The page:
Saint Leo University's Courageous Conversations Series continues on Thursday, October 15, with a look at social justice and advocacy. The series is a free, virtual discussion of topics included in Bryan Stevenson's book, Just Mercy: A Story of Justice and Redemption, from different perspectives across multiple disciplines. The session will run from 7 – 8 p.m. (ET), via Zoom.

The public is invited, and it is not necessary to attend all sessions, but everyone is invited to do so. Reading the book is not required, but is recommended, or participants can view the movie that now is available on cable and online.

Facilitators for the October 15 session are Dr. Ebony Perez, chair of the Department of Undergraduate Social Work and assistant professor of undergraduate social work, and Christina Cazanave, director of field education and instructor of undergraduate social work.

Examining this narrative of Just Mercy through a variety of lenses will provide a forum to discuss issues of race and racism; the impact of socioeconomic status; ethics and America's criminal justice system; the structure and role of nonprofit organizations; how religion and spirituality shape perceptions of and interactions with the criminal justice system; as well as juvenile justice; education; and mass incarceration.

More companies and organizations are pledging to embrace diversity and inclusion and their brands responded to the death of George Floyd and Black Lives Matter protests throughout the United States. 

"2020 has revealed issues of social justice are more present than ever and individuals, communities, and even companies have proclaimed their allegiance to social justice," Perez said. "However, the term 'social justice; is broad and in some ways non-specific. So, what do we mean when we say 'social justice?' Is a protest the only way to advocate for social justice?"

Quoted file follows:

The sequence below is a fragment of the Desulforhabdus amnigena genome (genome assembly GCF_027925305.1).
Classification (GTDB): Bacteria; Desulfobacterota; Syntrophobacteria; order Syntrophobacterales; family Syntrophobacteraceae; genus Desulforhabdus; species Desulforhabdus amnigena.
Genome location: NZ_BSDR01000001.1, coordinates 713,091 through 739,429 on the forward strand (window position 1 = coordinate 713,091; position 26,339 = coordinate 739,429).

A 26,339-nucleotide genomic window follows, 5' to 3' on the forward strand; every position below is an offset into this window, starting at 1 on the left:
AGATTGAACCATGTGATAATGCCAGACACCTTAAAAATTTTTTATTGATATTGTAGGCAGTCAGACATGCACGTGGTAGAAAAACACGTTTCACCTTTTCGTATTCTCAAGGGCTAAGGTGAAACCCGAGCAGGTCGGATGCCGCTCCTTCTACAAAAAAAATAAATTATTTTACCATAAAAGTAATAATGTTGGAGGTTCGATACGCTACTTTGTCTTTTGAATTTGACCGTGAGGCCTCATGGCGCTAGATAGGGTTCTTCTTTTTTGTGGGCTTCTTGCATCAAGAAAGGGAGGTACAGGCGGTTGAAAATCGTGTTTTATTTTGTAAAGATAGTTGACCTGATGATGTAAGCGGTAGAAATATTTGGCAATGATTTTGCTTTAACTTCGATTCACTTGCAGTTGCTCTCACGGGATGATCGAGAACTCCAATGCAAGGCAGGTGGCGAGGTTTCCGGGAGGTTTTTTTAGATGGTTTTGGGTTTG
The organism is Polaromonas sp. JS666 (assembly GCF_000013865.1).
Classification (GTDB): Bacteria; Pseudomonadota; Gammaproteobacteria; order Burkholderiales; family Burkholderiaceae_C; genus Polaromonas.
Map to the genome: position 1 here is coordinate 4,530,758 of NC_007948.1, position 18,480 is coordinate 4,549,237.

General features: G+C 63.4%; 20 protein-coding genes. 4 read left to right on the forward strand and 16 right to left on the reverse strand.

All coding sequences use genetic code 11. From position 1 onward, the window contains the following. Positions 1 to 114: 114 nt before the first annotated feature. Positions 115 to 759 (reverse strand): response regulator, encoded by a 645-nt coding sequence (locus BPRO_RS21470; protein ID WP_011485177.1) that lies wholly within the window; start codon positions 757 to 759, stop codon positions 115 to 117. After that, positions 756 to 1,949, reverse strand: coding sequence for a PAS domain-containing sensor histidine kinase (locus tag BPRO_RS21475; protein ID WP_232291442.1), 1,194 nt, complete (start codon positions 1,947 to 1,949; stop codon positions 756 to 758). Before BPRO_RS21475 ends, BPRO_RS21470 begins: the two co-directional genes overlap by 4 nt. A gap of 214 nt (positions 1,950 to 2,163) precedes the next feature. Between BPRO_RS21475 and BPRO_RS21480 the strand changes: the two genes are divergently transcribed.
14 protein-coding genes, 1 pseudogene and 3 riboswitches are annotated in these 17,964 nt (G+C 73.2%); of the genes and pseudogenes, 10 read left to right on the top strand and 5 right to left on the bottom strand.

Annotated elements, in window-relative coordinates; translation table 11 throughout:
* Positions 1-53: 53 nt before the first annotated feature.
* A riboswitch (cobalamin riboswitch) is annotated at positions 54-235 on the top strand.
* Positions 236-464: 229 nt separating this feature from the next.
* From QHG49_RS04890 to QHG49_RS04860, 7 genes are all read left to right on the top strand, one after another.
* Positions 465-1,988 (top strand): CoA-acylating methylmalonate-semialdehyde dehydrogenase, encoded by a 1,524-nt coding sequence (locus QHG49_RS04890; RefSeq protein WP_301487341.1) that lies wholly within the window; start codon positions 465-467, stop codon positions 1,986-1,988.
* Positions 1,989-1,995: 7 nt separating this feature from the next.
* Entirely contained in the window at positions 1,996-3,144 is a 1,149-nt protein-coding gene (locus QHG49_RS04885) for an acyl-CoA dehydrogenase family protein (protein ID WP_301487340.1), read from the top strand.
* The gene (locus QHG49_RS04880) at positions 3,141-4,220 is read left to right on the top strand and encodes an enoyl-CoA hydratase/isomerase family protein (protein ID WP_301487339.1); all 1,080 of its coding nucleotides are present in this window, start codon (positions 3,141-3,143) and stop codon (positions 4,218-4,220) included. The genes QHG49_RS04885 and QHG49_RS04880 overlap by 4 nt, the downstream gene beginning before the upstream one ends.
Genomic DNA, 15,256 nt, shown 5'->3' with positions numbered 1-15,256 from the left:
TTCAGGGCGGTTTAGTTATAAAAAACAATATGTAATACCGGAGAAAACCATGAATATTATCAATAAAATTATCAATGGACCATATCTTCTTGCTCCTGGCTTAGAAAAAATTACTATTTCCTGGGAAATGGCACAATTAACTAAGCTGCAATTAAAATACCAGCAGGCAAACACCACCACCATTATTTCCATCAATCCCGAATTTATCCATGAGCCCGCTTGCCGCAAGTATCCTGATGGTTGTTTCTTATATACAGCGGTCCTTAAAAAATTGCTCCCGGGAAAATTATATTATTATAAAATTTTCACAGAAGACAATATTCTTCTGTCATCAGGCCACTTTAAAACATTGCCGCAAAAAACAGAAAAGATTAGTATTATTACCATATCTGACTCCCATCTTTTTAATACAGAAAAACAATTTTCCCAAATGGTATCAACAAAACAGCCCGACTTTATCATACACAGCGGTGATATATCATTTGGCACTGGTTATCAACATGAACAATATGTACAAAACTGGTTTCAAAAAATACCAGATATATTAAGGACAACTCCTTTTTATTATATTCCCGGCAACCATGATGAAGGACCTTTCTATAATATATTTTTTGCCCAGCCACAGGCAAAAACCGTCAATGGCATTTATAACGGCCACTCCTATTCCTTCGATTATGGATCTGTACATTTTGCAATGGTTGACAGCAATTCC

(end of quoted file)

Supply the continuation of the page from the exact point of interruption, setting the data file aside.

The October 15 Courageous Conversations program will provide a discussion of the various types of social justice and advocacy. "We also will look at the importance of advocacy in social work practice and beyond to support our community and look at operating in a more just and equitable manner," Perez said.

The Courageous Conversations Series will continue throughout the academic year and includes these sessions:

  • November 19, criminal justice/ethics, facilitator Charlotte Braziel, instructor of criminal justice;
  • January 21, business/nonprofit organizations, facilitator Dr. Pamela Lee, director of the Master of Business Administration (MBA) program and associate professor of management;
  • February 18, religion/spirituality, facilitator Dr. Marc Pugliese, associate dean of the College of Arts and Sciences and associate professor of theology and religion; and,                                
  • March 18, education, facilitator Dr. Fern Aefsky, director of graduate studies in education and professor of educational leadership.

Join In The Conversation

The Courageous Conversations Series will be held monthly with the exception of December. All sessions will be 7 – 8 p.m. (ET) via Zoom,

For more information, contact Nikki Heister, special programs manager, Department of Public Safety Administration, at